Klamath Riverkeeper Erica Terence appears to be hitting her stride, assuming an important role in Dam and Water Deal debates and navigating the difficult waters of
Speak Your Piece: The gravy train is leaving; where's Siskiyou County?
By Erica Terence
Sunday, June 28, 2009
While rural residents struggle to stay afloat during a national recession and California's enormous budget crisis, Siskiyou County leadership is fighting the largest economic boon the county may ever see: dam removal and Klamath River restoration.
Even if the current settlement agreement hits stumbling blocks, the dams will come down via the relicensing process simply because they cannot meet basic clean water standards. Let's not forget that PacifiCorp, the company that owns the dams, wants them to come down. Backed by science, economics and broad political support, the tracks have been laid for dam removal. In fact, the train is ready to leave the station.
Siskiyou County supervisors would do well to step aboard and start making sure the project puts Siskiyou County to work, rather than spreading misinformation about dam removal.
It is certainly the job of the supervisors to make sure the county's interests are represented in the ongoing dam removal negotiations. Before one bit of concrete is removed, the entire dam removal plan will have to pass the muster of the National Environmental Policy Act and a host of other federal, state and local laws. The supervisors are right to make sure this happens, and it will. Misrepresenting the truth about dam removal does nothing to help the county or its people regain economic strength or restore an iconic river.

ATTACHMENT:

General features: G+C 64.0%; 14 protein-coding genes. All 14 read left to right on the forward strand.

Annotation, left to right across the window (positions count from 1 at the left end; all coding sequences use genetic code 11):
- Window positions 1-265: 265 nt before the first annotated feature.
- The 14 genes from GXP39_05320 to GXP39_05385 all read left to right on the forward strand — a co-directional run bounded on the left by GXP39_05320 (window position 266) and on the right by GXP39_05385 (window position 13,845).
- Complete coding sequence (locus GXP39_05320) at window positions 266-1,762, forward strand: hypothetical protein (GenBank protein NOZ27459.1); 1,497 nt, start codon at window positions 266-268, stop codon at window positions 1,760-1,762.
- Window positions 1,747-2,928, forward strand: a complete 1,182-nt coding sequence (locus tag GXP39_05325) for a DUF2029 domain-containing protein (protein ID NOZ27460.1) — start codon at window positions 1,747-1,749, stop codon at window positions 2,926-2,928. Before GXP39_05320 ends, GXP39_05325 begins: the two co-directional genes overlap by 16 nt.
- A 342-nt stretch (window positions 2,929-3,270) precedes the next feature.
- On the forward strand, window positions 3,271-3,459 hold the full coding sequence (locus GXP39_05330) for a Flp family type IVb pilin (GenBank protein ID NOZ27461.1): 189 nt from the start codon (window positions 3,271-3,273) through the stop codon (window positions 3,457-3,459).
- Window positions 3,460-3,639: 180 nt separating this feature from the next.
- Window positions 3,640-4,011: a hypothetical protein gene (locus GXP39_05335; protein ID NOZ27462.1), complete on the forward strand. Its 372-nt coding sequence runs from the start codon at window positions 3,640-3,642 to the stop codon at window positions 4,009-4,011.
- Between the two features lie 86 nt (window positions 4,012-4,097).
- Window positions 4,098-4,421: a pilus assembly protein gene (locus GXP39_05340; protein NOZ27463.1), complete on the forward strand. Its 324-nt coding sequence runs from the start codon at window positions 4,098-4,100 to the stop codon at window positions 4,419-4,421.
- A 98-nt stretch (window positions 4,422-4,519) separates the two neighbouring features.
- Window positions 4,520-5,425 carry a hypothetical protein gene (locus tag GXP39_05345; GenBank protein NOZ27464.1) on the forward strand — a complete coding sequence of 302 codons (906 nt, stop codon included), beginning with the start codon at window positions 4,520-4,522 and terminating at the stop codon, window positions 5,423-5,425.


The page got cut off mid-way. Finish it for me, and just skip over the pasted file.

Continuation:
The supervisors do Siskiyou County a disservice by not recognizing the exceptional benefits that dam removal and river restoration provide to the county and its workforce. The Klamath Hydropower Agreement and the related Klamath Basin Restoration Agreement will point hundreds of millions of dollars of work at Siskiyou County and will create hundreds of good paying jobs.
The county hasn't seen this kind of work project since Interstate 5 was built 40 years ago.
What's more, restoration jobs will continue after the last dam has come out and provide a lasting source of income for many people in the county.
Then there are the economic and public health benefits that come with a cleaner Klamath, free of the toxic algae pollution that plagues the reservoirs and river every summer. (Agencies have already posted the reservoirs as toxic this summer.) Dam removal is the first step in returning a strong fishing, tourism and recreational economy to Siskiyou County, centered on this amazing, newly restored river and its vastly improved water recreation opportunities.
The choice is clear. Siskiyou County supervisors can stick their heads in the sand and let outside contractors take 10 years of family-wage construction and restoration jobs, or they can start tooling up for the hundreds of millions of dollars that will be invested in our local economy and insist local businesses are first in line for the gravy. So why are the county's leaders failing to lead us toward the biggest economic boon in decades?
Erica Terence is Klamath Riverkeeper's riverkeeper.